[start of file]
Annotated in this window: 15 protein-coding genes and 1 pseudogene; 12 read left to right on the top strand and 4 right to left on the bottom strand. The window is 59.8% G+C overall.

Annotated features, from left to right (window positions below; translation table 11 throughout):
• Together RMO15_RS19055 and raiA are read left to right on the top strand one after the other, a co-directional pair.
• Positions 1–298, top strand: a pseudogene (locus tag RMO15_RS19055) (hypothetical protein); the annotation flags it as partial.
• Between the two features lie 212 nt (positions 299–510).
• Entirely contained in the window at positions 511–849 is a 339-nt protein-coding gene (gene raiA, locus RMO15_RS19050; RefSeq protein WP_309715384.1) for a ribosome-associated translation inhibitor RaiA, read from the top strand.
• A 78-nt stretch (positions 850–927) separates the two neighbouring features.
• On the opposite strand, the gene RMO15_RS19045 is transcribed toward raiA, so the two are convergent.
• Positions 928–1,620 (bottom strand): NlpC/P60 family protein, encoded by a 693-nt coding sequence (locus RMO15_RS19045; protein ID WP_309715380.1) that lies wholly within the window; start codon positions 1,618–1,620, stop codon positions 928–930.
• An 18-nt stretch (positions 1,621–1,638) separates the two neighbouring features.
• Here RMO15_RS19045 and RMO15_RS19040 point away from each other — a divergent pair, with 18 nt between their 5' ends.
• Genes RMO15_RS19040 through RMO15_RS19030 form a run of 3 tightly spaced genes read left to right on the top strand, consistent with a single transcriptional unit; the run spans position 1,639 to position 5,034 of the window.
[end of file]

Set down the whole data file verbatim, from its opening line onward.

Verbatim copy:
Annotated in this window: 15 protein-coding genes and 1 pseudogene; 12 read left to right on the top strand and 4 right to left on the bottom strand. The window is 59.8% G+C overall.

Annotated features, from left to right (window positions below; translation table 11 throughout):
• Together RMO15_RS19055 and raiA are read left to right on the top strand one after the other, a co-directional pair.
• Positions 1–298, top strand: a pseudogene (locus tag RMO15_RS19055) (hypothetical protein); the annotation flags it as partial.
• Between the two features lie 212 nt (positions 299–510).
• Entirely contained in the window at positions 511–849 is a 339-nt protein-coding gene (gene raiA, locus RMO15_RS19050; RefSeq protein WP_309715384.1) for a ribosome-associated translation inhibitor RaiA, read from the top strand.
• A 78-nt stretch (positions 850–927) separates the two neighbouring features.
• On the opposite strand, the gene RMO15_RS19045 is transcribed toward raiA, so the two are convergent.
• Positions 928–1,620 (bottom strand): NlpC/P60 family protein, encoded by a 693-nt coding sequence (locus RMO15_RS19045; protein ID WP_309715380.1) that lies wholly within the window; start codon positions 1,618–1,620, stop codon positions 928–930.
• An 18-nt stretch (positions 1,621–1,638) separates the two neighbouring features.
• Here RMO15_RS19045 and RMO15_RS19040 point away from each other — a divergent pair, with 18 nt between their 5' ends.
• Genes RMO15_RS19040 through RMO15_RS19030 form a run of 3 tightly spaced genes read left to right on the top strand, consistent with a single transcriptional unit; the run spans position 1,639 to position 5,034 of the window.